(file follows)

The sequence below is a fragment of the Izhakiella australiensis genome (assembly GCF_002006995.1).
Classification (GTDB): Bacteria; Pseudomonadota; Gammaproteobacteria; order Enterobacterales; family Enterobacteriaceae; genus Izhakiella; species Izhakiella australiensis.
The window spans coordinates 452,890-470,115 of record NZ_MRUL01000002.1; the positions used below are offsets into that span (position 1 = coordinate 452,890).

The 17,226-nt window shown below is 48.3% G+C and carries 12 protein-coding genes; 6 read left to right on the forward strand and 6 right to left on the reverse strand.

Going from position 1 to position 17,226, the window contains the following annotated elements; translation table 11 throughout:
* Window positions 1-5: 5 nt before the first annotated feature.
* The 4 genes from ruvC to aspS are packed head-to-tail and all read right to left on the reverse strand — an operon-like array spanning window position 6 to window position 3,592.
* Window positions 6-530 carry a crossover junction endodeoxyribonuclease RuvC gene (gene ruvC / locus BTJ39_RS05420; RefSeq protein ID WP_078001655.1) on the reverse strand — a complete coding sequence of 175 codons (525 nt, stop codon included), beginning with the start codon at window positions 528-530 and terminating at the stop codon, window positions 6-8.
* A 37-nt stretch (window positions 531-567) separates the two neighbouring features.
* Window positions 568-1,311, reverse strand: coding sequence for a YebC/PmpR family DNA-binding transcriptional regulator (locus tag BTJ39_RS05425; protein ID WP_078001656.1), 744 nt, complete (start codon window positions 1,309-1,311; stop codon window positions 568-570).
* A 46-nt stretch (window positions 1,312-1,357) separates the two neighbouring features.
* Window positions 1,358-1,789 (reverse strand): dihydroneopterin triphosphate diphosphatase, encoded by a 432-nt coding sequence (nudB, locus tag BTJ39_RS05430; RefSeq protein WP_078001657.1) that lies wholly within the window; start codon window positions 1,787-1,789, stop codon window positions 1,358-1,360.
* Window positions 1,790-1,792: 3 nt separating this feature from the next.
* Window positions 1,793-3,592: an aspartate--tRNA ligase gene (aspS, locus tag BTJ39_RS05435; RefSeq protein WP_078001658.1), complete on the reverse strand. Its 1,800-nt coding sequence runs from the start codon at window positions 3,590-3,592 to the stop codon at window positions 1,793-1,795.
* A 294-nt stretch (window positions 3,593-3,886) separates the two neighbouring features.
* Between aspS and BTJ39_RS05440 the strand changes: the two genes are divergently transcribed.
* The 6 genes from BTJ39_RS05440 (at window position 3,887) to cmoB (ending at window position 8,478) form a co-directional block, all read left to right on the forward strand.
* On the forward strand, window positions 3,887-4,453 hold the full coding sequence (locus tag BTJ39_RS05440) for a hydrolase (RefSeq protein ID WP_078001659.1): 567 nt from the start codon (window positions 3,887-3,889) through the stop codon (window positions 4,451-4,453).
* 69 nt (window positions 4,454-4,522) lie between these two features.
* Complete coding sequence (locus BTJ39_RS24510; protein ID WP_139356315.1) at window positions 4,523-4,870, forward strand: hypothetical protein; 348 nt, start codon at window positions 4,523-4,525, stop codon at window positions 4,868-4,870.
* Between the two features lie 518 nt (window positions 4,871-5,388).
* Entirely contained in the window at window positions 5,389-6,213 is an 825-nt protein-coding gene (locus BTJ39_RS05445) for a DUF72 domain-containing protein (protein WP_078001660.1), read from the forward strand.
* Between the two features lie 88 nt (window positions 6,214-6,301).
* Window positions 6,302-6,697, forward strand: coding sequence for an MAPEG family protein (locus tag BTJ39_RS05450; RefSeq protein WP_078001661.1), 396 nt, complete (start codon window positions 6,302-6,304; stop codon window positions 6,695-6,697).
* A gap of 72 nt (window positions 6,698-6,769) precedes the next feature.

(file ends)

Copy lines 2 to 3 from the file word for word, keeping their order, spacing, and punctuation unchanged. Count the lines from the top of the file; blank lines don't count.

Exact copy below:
Classification (GTDB): Bacteria; Pseudomonadota; Gammaproteobacteria; order Enterobacterales; family Enterobacteriaceae; genus Izhakiella; species Izhakiella australiensis.
The window spans coordinates 452,890-470,115 of record NZ_MRUL01000002.1; the positions used below are offsets into that span (position 1 = coordinate 452,890).